If you take a close look at St. Stephen's Cathedral, you will notice that something is wrong: Probably the most famous church in Vienna has only rudiments of a second tower. For the Viennese, the devil was involved: the assistant of the cathedral architect had wanted to marry his master's daughter; however, he was only allowed to do so if he had completed the construction of the second tower within a year. In order to achieve this, he entered into a satanic pact, unintentionally violated its rules and therefore fell to his death, according to the old legend.

Of course, there is no evidence of this, rather the church and the empire had other problems than the construction of the tower, such as the danger from the Ottomans. City walls were suddenly more important than magnificent buildings. But even today, many Viennese children are told the story that a high-altitude intoxication often ends badly.

Benko loses first battle for the Signa

Confirmation of this can currently be found in René Benko and his Signa empire. The 46-year-old Tyrolean did not make a supernatural pact, but according to critics, he invested at all costs, until rising interest rates and flops in the trading division put an end to the almost supernatural success of the Signa Group. Now Benko has retired as chairman of the Signa advisory board, and a restructuring expert is to fix it.

Many questions now arise about Benko's excellent relations with Austrian politics. Signa's advisory board includes Alfred Gusenbauer, former Social Democratic chancellor, and Susanne Riess, a former vice-chancellor and FPÖ leader who is now not only politically close to the ÖVP – she married EU Budget Commissioner Johannes Hahn last year.

Schnitzel and sushi with Strache

Benko is also well connected with ex-Chancellor Sebastian Kurz (ÖVP), with whom he was looking for investors together and is also said to have tossed over other business ideas. Benko dined with his former Vice-Chancellor Heinz-Christian Strache (FPÖ) on his yacht Roma a few hours before Strache fell into the Ibiza trap (there was sushi for Strache and Benko, schnitzel for Strache's children). The photos of the illustrious guests at Benko's formerly annual Törggelen, the harvest festival, show his immense influence.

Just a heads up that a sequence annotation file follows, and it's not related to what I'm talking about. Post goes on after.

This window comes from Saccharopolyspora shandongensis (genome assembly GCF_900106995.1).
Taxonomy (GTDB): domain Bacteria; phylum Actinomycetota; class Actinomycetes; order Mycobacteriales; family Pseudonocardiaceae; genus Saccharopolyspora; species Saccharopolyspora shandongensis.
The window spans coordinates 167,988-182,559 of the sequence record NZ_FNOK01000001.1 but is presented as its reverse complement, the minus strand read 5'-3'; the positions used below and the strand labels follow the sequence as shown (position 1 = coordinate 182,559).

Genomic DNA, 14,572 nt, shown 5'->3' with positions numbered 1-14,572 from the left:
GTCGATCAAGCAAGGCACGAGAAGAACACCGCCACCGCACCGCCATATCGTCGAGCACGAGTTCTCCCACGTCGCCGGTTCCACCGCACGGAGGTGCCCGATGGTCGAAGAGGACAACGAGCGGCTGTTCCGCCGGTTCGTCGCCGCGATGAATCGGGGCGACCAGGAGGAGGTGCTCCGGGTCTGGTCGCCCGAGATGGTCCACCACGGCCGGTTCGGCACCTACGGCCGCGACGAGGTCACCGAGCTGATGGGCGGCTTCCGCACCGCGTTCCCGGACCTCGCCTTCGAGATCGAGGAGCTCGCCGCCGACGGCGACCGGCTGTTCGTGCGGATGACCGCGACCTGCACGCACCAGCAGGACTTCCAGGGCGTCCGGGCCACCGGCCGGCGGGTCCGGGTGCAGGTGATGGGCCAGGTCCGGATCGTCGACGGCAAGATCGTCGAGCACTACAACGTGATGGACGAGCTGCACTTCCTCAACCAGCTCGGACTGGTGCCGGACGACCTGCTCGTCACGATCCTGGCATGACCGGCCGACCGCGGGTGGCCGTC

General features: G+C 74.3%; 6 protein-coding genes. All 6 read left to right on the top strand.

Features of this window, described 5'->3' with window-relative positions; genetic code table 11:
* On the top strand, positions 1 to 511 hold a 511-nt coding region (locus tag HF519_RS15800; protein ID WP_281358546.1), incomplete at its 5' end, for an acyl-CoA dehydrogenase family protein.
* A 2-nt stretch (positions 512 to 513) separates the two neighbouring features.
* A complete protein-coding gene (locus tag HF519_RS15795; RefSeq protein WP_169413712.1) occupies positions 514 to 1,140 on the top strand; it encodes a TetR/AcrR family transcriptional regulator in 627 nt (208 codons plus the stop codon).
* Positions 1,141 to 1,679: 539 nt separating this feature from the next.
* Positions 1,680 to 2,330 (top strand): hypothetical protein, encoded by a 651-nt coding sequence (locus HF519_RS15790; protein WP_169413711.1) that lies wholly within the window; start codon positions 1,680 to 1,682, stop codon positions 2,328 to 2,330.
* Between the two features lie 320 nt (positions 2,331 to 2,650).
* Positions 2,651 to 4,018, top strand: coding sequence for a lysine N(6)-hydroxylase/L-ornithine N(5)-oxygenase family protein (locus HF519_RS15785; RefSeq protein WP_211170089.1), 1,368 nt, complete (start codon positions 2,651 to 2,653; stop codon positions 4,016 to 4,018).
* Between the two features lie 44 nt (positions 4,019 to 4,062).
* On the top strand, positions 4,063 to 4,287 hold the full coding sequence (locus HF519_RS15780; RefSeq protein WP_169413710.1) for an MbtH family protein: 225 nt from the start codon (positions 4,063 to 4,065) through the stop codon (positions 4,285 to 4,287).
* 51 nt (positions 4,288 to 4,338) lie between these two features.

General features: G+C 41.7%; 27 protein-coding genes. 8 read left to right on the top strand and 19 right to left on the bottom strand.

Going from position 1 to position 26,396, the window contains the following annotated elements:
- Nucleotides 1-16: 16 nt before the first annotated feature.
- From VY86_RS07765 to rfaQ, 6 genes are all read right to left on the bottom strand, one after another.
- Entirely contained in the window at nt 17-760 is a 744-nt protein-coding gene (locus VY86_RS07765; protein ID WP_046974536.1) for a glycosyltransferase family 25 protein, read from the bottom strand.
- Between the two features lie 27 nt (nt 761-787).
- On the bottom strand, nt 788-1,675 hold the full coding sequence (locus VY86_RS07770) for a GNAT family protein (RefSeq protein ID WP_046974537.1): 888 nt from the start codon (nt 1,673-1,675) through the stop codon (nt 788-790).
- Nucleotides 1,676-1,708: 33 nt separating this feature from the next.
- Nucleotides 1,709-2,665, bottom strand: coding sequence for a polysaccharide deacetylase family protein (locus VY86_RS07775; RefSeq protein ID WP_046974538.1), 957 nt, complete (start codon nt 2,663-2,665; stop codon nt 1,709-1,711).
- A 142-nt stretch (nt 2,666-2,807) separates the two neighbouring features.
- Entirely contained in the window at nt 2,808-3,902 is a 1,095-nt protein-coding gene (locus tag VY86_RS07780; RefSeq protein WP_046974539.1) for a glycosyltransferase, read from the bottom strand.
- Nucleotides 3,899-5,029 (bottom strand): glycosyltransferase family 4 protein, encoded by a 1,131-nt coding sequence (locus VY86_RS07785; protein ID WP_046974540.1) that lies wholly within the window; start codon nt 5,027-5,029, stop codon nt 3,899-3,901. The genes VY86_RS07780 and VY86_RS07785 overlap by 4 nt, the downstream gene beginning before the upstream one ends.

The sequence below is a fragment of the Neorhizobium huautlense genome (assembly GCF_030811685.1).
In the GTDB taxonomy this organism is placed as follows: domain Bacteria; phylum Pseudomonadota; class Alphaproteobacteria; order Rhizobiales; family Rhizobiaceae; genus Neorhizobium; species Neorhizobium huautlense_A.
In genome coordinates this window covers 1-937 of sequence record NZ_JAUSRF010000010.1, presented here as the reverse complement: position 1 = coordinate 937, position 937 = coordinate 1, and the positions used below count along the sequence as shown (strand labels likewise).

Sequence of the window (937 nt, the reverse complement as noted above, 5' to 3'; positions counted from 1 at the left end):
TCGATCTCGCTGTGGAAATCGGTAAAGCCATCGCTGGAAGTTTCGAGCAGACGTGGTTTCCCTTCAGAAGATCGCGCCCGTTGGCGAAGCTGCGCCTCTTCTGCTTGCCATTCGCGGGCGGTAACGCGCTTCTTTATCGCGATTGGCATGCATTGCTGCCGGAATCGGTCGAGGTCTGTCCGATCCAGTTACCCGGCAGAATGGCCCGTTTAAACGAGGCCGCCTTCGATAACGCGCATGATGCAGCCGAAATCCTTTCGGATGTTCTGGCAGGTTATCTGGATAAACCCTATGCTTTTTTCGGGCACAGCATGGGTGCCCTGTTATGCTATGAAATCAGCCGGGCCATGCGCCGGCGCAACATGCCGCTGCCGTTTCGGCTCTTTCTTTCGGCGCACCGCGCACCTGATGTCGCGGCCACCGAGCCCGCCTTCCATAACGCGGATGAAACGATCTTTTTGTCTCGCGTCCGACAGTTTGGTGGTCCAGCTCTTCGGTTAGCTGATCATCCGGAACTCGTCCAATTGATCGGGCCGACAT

Again and again there were accusations, again and again investigations: The Economic and Corruption Public Prosecutor's Office (WKStA) accused Benko of having influenced the Viennese ex-Green politician Christoph Chorherr by donating to his association; but there was a legally binding acquittal for Benko.

The investigation continues into the question of whether Benko is said to have bribed the long-time top finance official Thomas Schmid. Schmid stated this in his confession; Benko is said to have lured him around tax problems with the prospect of a top job at Signa. The presumption of innocence applies.

Mudslinging looms

But if the Signa continues to crash and there is a mudslinging between Benko, investors and business partners, then a lot of dirty laundry is likely to be washed. For example, there have long been rumours of too close relations between Benko and the state-owned Federal Real Estate Company (BIG). And there are still some unanswered questions about the Benko episode at the furniture chain Kika/Leiner.

In any case, work on the Elbtower in Hamburg is currently at a standstill. With Hamburg's tallest building, which was to cost almost a billion euros, Benko wanted to erect a monument for himself that would shape the skyline of the port city for a long time to come. Now it stands there like the north tower of St. Stephen's Cathedral – unfinished. It remains to be seen which legends will be told about Benko one day.

Social Media Moment of the Week

How can you tell that the election campaign is starting slowly? Among other things, children's letters addressed to politicians. Celina, for example, would like to see FPÖ leader Herbert Kickl as "People's Chancellor"; but gave him – possibly subversively – a blue Smurf.

Stories we recommend to you today:

  • For those who have to fear the Signa turbulence: René Benko is disempowered. Now a German restructuring company is to save the billion-dollar Signa Group, which is teetering on the brink of bankruptcy. How nervous must rich investors, banks and bondholders be now?

  • Törggelen with René Benko: The disempowered Signa boss, intoxicated by so much demonstrated success, was surrounded by prominent politicians.

Yours sincerely, Fabian Schmid,
Managing Editor of DER STANDARD

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